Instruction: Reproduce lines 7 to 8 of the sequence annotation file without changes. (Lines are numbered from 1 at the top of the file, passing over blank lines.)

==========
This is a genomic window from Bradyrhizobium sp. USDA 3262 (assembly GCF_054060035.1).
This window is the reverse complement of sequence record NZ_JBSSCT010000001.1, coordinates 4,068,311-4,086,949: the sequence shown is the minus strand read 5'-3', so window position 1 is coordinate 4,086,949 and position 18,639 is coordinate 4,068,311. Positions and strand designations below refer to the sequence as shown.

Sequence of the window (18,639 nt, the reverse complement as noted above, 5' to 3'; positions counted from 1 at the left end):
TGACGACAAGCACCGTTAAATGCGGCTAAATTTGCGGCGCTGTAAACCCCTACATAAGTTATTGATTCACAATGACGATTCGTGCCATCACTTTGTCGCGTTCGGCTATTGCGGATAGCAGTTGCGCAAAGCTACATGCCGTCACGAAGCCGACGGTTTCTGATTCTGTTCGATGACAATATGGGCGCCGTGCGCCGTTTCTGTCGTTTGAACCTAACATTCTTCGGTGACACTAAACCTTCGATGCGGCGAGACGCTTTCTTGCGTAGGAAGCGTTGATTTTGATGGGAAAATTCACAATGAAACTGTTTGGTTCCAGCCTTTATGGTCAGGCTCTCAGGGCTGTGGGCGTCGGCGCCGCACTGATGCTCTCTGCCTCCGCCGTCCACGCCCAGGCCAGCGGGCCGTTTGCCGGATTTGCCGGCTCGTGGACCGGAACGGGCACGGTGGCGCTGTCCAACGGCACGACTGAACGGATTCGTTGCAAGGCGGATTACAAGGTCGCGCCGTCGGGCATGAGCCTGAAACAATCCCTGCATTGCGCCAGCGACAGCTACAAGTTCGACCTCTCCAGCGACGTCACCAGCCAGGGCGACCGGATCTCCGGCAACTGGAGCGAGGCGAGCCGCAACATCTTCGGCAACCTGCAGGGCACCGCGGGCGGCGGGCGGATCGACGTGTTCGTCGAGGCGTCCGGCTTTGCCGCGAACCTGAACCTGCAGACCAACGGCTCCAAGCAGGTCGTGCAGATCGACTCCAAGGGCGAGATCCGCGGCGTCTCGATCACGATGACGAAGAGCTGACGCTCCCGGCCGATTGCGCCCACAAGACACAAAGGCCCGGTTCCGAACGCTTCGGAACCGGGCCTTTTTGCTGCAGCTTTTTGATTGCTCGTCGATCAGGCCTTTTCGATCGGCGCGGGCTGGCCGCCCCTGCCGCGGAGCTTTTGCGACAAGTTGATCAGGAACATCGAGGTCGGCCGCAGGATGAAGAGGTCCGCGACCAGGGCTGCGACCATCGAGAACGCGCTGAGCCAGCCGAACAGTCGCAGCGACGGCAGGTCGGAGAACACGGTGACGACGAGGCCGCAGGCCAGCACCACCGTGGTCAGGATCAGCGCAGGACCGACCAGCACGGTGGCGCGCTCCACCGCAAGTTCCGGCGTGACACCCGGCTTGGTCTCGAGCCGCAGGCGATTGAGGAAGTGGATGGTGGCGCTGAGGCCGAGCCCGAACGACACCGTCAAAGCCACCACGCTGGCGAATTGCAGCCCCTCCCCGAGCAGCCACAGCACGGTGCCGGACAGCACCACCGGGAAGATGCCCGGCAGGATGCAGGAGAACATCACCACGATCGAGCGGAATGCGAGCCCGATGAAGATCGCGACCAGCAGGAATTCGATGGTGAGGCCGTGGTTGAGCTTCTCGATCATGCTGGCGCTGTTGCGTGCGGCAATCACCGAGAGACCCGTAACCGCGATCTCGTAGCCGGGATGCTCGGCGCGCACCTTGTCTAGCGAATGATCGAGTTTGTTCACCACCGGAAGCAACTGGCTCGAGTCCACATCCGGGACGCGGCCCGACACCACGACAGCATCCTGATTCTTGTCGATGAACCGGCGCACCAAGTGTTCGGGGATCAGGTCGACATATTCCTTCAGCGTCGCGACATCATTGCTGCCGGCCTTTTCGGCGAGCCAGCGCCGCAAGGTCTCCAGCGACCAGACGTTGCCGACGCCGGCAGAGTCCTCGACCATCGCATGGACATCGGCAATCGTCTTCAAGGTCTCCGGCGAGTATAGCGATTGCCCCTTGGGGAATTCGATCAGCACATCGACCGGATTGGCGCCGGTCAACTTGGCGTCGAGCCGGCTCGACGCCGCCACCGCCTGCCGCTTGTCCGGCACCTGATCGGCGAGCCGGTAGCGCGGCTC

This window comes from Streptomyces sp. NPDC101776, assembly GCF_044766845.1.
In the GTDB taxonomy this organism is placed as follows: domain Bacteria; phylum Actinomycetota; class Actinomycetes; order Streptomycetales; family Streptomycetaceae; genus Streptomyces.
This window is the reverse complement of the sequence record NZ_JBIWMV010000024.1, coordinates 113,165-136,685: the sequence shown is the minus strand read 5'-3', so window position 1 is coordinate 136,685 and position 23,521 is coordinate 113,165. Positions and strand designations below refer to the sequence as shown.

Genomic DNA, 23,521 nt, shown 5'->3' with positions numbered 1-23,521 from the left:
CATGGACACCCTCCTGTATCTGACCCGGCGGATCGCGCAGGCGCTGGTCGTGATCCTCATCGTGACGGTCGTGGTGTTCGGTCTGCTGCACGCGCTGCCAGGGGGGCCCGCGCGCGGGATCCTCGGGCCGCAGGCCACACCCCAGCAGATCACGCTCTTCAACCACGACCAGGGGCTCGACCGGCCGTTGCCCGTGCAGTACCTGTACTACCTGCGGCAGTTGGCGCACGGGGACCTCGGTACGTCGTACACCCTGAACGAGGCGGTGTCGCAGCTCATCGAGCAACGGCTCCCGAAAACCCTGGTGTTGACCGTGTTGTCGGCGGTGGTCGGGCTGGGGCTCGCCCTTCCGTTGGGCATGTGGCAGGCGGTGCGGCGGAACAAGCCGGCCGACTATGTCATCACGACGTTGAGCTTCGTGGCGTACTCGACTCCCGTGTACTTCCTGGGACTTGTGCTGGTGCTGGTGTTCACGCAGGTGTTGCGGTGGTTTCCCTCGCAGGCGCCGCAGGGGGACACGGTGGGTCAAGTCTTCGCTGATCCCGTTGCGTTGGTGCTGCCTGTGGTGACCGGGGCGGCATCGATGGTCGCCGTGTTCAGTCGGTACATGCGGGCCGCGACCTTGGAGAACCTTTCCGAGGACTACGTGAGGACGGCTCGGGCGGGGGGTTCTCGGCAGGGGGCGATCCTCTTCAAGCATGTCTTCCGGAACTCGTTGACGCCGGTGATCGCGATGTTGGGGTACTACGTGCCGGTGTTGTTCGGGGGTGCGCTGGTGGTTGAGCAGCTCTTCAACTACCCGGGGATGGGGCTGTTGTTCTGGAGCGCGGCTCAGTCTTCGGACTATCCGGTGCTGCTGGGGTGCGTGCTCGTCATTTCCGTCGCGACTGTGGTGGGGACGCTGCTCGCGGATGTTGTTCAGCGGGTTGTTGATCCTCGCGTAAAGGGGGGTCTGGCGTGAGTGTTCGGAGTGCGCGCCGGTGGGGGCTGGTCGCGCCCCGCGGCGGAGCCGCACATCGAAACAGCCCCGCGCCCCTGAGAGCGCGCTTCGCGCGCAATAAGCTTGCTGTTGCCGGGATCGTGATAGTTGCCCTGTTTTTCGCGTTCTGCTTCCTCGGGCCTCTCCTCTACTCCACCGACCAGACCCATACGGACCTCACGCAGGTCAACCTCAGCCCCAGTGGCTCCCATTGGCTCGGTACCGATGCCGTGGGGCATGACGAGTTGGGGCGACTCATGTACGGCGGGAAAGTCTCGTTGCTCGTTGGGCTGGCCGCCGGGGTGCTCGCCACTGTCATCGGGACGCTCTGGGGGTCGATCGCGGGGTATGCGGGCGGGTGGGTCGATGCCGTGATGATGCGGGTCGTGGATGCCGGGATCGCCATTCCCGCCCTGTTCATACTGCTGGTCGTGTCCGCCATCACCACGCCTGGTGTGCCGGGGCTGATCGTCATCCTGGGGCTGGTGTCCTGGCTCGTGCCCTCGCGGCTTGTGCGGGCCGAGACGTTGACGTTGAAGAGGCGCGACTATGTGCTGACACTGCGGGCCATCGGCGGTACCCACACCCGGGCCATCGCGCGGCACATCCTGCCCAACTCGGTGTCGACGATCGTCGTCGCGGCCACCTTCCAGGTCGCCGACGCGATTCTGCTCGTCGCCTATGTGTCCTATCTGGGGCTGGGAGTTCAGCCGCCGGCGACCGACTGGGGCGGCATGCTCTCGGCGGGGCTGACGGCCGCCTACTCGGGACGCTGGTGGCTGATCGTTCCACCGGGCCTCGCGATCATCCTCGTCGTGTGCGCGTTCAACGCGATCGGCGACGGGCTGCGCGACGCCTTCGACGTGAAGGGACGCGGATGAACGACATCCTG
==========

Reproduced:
This window is the reverse complement of the sequence record NZ_JBIWMV010000024.1, coordinates 113,165-136,685: the sequence shown is the minus strand read 5'-3', so window position 1 is coordinate 136,685 and position 23,521 is coordinate 113,165. Positions and strand designations below refer to the sequence as shown.

Genomic DNA, 23,521 nt, shown 5'->3' with positions numbered 1-23,521 from the left: